Side note… I was hoping to get out today.  As a lesson to me the neighbor one house farther in is struggling to get out in his van while a grader is clearing the way.  He is making no real progress, they have been on the same level 100 feet for close to an hour.  The Blizzard Goliath continues to be felt.  I will shovel a bit more this afternoon but it is nothing to have a heart attack over.  Literally.  An old boy died of a heart attack this week trying to hand shovel out.  If the blade guy gets the neighbor past my house it is already bladed but steep and slick.  It will all melt, around my truck is already down to 12 inches.  Patience is starting to look like a virtue. Stay home with warmth, food, water, and safety.

HAPPY NEW YEAR!!! Stay safe and take care.

About rebeccatreeseed

I am a naturalist raised by naturalists. Treeseed is my earned name, while Rebecca is my birth name. I am of Northern European descent, with a quarter Irish.quarter thrown in. I suspect I was a product of northern invaders into Ireland into Ireland. but hard to say since DNA disproved the family story about Apache blood! I have found some odd ancestors to replace them. Last year I bought 5 acres of pinyon-juniper forest on the side of a mountain in Santa Fe County, New Mexico. I am fulfilling a lifetime dream of a cabin in the mountains and a food forest that will feed me and local wildlife. I want to share this new phase of my life with others that might be interested.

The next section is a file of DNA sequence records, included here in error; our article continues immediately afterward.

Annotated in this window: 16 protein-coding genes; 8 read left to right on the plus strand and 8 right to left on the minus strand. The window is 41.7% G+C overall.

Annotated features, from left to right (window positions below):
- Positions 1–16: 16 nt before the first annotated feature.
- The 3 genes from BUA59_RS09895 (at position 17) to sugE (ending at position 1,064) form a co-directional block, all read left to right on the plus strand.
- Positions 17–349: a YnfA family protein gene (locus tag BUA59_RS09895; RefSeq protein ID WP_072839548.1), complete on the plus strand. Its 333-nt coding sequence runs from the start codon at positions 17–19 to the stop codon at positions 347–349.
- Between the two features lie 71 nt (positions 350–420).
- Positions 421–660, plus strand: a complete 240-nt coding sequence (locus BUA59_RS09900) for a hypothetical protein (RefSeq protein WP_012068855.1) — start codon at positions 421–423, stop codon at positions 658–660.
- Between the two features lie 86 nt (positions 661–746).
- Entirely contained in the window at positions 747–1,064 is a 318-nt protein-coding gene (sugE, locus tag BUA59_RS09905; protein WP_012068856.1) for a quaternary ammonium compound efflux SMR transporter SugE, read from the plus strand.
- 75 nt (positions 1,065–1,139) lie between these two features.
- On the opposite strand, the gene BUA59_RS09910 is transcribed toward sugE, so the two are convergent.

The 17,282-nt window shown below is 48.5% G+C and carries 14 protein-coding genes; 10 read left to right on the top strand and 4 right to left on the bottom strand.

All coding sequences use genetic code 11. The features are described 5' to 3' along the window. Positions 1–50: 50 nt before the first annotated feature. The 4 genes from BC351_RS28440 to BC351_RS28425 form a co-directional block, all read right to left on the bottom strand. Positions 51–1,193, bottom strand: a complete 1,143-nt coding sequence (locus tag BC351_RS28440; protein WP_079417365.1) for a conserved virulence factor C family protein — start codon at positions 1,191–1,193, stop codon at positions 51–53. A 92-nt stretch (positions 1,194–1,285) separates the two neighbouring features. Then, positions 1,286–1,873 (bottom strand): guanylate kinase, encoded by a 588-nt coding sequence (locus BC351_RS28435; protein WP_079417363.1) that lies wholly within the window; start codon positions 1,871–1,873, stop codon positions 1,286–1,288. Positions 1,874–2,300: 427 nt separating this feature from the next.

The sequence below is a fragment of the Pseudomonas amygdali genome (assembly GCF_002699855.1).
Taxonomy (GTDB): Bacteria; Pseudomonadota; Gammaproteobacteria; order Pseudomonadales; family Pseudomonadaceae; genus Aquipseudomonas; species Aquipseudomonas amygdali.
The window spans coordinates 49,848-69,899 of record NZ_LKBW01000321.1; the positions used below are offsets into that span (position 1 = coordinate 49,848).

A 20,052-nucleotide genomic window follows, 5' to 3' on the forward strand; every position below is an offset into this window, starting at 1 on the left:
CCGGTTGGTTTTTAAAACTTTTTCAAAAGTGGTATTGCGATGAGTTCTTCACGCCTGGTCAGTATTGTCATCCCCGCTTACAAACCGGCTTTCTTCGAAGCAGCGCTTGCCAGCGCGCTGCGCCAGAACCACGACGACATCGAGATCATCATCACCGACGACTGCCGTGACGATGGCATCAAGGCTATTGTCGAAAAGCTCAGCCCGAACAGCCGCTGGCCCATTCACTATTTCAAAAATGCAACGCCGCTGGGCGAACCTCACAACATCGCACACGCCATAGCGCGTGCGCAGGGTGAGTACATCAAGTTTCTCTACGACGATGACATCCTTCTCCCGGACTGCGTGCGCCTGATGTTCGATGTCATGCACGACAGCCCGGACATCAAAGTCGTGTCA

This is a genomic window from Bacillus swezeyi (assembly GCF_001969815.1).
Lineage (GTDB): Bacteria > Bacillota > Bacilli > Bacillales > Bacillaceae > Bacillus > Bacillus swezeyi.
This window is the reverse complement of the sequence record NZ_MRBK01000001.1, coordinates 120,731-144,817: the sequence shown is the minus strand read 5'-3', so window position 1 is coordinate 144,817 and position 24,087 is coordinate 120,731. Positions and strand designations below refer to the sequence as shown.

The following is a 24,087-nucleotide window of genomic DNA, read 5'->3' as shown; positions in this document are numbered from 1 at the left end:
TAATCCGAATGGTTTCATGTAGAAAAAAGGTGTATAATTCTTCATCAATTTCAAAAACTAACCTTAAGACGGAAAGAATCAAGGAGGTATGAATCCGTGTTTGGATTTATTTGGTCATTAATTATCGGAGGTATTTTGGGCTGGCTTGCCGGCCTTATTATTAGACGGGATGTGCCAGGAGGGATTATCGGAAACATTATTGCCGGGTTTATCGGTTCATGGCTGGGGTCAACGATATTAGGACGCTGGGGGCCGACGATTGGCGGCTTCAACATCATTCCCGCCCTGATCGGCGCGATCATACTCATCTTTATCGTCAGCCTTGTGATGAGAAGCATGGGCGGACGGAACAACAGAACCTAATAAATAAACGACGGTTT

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2 Responses to Caring For Your Own Circle

  1. Helen says:

    Yes, life is a whole let better the smaller your negative impact and the more self-sufficient you are. Good luck with shovelling the snow – I hope nothing untoward happens to you in the process.

  2. I got to the bladed part of my driveway. I haven’t shoveled 4 feet deep snow drifts since I lived in Alaska! I don’t recommend it. First time in my 3 years here. I will be able to just wait for melt here if I have to. Tomorrow will be 37°F and melting. The plows are out right now taking off more ice/snow. Winter Storm Goliath has killed at least 30 people in its trip across the US. Still wreaking havoc on the east and flooding in the midwest all the way down to Louisiana. I need one of those I SURVIVED GOLIATH Tshirts!